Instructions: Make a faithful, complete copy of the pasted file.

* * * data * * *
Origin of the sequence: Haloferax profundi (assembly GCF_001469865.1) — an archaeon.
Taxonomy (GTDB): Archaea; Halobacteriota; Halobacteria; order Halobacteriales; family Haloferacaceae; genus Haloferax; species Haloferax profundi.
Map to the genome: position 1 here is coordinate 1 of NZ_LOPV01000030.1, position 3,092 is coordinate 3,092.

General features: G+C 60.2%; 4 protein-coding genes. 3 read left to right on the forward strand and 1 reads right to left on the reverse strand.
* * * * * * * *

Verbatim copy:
Origin of the sequence: Haloferax profundi (assembly GCF_001469865.1) — an archaeon.
Taxonomy (GTDB): Archaea; Halobacteriota; Halobacteria; order Halobacteriales; family Haloferacaceae; genus Haloferax; species Haloferax profundi.
Map to the genome: position 1 here is coordinate 1 of NZ_LOPV01000030.1, position 3,092 is coordinate 3,092.

General features: G+C 60.2%; 4 protein-coding genes. 3 read left to right on the forward strand and 1 reads right to left on the reverse strand.